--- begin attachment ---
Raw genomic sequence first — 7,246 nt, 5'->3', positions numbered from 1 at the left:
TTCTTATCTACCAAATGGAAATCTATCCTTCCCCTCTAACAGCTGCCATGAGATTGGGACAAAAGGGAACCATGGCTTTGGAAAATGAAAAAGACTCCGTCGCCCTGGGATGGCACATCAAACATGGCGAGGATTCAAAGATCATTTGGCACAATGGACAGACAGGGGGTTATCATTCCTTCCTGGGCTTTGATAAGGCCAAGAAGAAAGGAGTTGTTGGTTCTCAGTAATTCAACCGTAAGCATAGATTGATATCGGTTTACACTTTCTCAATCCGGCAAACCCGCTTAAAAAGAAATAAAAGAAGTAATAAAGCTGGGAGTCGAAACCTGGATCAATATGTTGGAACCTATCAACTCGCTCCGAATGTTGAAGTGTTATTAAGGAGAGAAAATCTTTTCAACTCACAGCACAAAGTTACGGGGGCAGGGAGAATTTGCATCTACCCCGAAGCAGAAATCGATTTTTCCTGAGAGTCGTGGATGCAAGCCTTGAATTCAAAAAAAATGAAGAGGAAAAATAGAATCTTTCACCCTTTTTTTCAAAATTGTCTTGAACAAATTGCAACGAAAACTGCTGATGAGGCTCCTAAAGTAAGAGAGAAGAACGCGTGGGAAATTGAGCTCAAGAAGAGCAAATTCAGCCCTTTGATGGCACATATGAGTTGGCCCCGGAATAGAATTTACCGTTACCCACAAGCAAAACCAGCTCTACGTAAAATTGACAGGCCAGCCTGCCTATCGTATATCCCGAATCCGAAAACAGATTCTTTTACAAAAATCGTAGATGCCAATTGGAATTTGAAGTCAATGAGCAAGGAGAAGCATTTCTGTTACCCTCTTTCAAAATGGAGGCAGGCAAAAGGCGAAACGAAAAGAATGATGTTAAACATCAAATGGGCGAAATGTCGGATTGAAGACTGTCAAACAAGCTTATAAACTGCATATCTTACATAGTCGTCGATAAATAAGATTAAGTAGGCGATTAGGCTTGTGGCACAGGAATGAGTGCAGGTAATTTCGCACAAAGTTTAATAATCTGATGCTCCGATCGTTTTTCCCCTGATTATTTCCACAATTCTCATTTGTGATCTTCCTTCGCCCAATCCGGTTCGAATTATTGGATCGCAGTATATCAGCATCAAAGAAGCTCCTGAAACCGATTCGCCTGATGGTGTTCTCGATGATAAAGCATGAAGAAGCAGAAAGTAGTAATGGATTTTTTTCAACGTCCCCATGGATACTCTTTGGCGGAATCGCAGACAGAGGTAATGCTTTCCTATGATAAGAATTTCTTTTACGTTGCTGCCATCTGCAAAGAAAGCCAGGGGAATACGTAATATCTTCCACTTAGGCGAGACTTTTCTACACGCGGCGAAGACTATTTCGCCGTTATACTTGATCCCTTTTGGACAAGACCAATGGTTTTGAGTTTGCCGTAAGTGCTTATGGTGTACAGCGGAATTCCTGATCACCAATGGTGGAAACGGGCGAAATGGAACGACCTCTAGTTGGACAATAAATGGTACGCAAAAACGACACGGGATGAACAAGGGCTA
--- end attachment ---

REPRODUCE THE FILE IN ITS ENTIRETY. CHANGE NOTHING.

Raw genomic sequence first — 7,246 nt, 5'->3', positions numbered from 1 at the left:
TTCTTATCTACCAAATGGAAATCTATCCTTCCCCTCTAACAGCTGCCATGAGATTGGGACAAAAGGGAACCATGGCTTTGGAAAATGAAAAAGACTCCGTCGCCCTGGGATGGCACATCAAACATGGCGAGGATTCAAAGATCATTTGGCACAATGGACAGACAGGGGGTTATCATTCCTTCCTGGGCTTTGATAAGGCCAAGAAGAAAGGAGTTGTTGGTTCTCAGTAATTCAACCGTAAGCATAGATTGATATCGGTTTACACTTTCTCAATCCGGCAAACCCGCTTAAAAAGAAATAAAAGAAGTAATAAAGCTGGGAGTCGAAACCTGGATCAATATGTTGGAACCTATCAACTCGCTCCGAATGTTGAAGTGTTATTAAGGAGAGAAAATCTTTTCAACTCACAGCACAAAGTTACGGGGGCAGGGAGAATTTGCATCTACCCCGAAGCAGAAATCGATTTTTCCTGAGAGTCGTGGATGCAAGCCTTGAATTCAAAAAAAATGAAGAGGAAAAATAGAATCTTTCACCCTTTTTTTCAAAATTGTCTTGAACAAATTGCAACGAAAACTGCTGATGAGGCTCCTAAAGTAAGAGAGAAGAACGCGTGGGAAATTGAGCTCAAGAAGAGCAAATTCAGCCCTTTGATGGCACATATGAGTTGGCCCCGGAATAGAATTTACCGTTACCCACAAGCAAAACCAGCTCTACGTAAAATTGACAGGCCAGCCTGCCTATCGTATATCCCGAATCCGAAAACAGATTCTTTTACAAAAATCGTAGATGCCAATTGGAATTTGAAGTCAATGAGCAAGGAGAAGCATTTCTGTTACCCTCTTTCAAAATGGAGGCAGGCAAAAGGCGAAACGAAAAGAATGATGTTAAACATCAAATGGGCGAAATGTCGGATTGAAGACTGTCAAACAAGCTTATAAACTGCATATCTTACATAGTCGTCGATAAATAAGATTAAGTAGGCGATTAGGCTTGTGGCACAGGAATGAGTGCAGGTAATTTCGCACAAAGTTTAATAATCTGATGCTCCGATCGTTTTTCCCCTGATTATTTCCACAATTCTCATTTGTGATCTTCCTTCGCCCAATCCGGTTCGAATTATTGGATCGCAGTATATCAGCATCAAAGAAGCTCCTGAAACCGATTCGCCTGATGGTGTTCTCGATGATAAAGCATGAAGAAGCAGAAAGTAGTAATGGATTTTTTTCAACGTCCCCATGGATACTCTTTGGCGGAATCGCAGACAGAGGTAATGCTTTCCTATGATAAGAATTTCTTTTACGTTGCTGCCATCTGCAAAGAAAGCCAGGGGAATACGTAATATCTTCCACTTAGGCGAGACTTTTCTACACGCGGCGAAGACTATTTCGCCGTTATACTTGATCCCTTTTGGACAAGACCAATGGTTTTGAGTTTGCCGTAAGTGCTTATGGTGTACAGCGGAATTCCTGATCACCAATGGTGGAAACGGGCGAAATGGAACGACCTCTAGTTGGACAATAAATGGTACGCAAAAACGACACGGGATGAACAAGGGCTA